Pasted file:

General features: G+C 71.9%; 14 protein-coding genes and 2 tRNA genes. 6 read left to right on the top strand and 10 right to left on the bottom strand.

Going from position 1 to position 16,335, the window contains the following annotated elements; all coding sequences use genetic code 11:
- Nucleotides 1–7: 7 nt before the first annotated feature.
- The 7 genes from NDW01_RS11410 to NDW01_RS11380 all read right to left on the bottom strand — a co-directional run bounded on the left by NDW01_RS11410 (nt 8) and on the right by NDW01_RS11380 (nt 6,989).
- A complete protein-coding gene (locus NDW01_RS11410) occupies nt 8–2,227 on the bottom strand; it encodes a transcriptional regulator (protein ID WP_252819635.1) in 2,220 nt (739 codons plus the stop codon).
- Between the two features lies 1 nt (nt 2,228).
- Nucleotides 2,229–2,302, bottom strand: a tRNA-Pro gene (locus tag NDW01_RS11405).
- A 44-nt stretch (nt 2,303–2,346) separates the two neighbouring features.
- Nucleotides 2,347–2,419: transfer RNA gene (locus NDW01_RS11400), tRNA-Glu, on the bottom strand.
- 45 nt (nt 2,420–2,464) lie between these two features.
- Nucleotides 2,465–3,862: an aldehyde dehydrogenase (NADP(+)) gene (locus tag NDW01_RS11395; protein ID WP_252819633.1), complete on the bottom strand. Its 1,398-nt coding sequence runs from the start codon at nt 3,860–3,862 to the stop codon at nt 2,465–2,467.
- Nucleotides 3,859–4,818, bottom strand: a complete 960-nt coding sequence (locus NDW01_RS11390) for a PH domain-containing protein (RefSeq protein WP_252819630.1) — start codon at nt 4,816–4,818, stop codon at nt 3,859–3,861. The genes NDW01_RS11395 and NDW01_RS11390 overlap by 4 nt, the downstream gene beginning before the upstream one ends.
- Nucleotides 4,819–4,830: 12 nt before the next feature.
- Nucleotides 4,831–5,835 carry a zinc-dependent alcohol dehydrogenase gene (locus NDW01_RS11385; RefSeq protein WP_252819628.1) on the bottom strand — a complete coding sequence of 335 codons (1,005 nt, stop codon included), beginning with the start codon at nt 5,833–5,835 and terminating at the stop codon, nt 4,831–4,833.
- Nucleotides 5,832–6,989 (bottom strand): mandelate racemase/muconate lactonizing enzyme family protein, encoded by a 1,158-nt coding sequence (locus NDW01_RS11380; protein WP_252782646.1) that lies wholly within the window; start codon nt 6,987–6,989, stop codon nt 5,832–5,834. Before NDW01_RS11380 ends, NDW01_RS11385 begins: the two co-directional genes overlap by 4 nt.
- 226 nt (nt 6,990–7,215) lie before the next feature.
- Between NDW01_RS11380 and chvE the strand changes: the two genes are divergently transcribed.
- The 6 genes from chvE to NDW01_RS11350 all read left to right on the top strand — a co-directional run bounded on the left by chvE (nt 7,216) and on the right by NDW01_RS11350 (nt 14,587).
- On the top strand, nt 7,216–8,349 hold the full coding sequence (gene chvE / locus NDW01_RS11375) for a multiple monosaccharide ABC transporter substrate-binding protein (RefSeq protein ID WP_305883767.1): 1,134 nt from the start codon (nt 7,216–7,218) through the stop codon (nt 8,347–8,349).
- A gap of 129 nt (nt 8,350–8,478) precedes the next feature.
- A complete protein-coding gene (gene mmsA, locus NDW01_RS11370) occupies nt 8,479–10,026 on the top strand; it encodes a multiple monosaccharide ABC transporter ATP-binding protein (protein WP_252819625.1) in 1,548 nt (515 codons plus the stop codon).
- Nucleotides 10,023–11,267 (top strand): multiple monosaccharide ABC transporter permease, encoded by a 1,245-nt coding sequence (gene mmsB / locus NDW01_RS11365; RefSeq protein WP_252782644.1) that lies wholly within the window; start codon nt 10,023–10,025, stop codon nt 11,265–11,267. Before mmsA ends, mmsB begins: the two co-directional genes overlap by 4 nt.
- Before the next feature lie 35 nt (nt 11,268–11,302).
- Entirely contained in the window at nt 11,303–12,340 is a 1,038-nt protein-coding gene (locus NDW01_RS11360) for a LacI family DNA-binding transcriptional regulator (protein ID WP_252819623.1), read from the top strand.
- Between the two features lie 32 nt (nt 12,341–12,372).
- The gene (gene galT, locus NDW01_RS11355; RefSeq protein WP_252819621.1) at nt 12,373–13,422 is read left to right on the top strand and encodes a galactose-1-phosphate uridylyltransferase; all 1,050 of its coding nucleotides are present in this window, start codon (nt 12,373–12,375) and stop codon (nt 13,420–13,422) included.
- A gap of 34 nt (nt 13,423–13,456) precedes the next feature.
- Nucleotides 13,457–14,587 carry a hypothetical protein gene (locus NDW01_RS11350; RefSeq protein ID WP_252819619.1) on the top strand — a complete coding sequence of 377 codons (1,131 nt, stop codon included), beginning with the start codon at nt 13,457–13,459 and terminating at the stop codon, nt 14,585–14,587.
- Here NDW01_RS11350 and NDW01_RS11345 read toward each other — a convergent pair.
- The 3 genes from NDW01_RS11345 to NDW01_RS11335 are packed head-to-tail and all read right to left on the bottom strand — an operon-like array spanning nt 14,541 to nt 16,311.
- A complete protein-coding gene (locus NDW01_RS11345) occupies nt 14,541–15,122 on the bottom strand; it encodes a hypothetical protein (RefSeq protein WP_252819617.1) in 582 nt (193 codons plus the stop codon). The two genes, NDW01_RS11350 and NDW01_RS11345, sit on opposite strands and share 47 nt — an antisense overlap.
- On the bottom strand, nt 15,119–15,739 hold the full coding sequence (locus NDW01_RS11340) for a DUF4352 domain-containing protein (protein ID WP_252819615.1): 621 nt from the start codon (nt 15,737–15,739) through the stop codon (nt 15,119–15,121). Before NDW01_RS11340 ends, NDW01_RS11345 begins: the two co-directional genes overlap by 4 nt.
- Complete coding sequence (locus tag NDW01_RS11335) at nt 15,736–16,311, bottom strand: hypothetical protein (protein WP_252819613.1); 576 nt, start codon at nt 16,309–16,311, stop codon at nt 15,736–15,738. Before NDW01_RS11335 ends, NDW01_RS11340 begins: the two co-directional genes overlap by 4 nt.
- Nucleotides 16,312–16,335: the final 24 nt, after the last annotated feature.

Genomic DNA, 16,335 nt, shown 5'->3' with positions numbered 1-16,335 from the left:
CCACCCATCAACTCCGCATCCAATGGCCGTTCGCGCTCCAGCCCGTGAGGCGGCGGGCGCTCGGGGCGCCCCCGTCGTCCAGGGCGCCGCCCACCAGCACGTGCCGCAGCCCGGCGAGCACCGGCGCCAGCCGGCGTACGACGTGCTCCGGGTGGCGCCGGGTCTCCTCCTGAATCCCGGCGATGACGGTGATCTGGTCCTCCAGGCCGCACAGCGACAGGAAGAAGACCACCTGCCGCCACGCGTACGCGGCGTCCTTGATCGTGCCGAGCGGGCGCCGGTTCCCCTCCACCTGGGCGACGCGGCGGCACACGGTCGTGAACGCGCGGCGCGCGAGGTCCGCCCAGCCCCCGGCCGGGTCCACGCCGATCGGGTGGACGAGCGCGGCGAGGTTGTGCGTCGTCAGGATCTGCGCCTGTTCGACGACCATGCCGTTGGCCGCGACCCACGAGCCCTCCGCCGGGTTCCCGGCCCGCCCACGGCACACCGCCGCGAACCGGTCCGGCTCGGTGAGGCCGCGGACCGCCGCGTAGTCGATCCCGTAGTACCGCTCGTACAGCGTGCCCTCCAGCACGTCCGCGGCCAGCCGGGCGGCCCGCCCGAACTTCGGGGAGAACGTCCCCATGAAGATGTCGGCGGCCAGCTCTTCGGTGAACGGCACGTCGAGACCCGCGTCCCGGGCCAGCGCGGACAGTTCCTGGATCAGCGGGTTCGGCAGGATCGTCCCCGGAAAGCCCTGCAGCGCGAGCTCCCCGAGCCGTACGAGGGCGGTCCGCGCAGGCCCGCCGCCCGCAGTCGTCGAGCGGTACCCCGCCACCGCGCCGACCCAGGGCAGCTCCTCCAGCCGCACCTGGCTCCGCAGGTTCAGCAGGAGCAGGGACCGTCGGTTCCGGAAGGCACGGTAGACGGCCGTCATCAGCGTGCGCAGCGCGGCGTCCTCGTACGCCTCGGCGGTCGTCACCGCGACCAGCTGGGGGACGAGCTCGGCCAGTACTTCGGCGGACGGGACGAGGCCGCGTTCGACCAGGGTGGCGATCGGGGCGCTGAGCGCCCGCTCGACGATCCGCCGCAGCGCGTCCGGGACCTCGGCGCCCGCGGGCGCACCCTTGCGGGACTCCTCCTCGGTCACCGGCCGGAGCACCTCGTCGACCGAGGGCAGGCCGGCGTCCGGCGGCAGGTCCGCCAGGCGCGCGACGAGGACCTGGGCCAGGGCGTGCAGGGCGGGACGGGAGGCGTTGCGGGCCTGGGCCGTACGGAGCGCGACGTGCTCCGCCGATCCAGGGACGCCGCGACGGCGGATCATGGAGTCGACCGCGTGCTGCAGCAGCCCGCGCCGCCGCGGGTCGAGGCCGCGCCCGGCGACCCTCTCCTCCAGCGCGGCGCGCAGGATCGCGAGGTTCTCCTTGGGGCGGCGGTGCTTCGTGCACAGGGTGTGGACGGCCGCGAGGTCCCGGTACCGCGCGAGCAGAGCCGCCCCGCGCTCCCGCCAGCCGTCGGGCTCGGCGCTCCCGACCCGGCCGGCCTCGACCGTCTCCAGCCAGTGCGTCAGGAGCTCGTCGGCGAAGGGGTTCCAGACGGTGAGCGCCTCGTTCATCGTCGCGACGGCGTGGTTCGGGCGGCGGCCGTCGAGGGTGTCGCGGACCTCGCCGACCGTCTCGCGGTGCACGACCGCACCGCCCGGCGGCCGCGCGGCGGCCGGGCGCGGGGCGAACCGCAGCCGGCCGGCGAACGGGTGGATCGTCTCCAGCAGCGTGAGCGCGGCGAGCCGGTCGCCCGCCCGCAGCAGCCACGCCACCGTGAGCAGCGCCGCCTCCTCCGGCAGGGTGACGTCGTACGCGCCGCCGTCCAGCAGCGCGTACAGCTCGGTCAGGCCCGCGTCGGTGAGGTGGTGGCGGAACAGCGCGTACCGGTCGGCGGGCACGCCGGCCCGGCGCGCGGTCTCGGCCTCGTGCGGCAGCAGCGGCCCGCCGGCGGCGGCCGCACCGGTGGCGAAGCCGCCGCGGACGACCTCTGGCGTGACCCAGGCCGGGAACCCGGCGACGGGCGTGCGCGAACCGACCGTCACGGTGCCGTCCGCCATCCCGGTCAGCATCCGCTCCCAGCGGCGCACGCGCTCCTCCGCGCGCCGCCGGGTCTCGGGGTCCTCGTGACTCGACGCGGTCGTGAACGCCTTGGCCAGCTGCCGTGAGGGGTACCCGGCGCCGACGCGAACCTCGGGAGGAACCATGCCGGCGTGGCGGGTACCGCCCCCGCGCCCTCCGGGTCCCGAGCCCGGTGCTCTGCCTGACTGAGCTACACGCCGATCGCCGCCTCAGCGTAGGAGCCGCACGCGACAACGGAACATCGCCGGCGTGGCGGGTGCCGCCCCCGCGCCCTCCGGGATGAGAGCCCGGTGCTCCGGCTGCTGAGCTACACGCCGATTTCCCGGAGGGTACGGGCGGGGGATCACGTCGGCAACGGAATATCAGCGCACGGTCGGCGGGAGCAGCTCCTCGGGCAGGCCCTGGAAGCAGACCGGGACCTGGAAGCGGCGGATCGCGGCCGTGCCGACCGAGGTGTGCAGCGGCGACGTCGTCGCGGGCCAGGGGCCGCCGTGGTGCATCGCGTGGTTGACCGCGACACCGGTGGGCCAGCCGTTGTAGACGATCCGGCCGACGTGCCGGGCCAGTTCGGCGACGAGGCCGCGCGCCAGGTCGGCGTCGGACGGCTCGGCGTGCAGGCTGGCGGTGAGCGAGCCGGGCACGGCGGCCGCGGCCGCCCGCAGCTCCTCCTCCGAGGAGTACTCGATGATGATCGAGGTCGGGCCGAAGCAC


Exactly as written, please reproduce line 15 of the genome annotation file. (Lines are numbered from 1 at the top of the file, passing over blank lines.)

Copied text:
- Nucleotides 5,832–6,989 (bottom strand): mandelate racemase/muconate lactonizing enzyme family protein, encoded by a 1,158-nt coding sequence (locus NDW01_RS11380; protein WP_252782646.1) that lies wholly within the window; start codon nt 6,987–6,989, stop codon nt 5,832–5,834. Before NDW01_RS11380 ends, NDW01_RS11385 begins: the two co-directional genes overlap by 4 nt.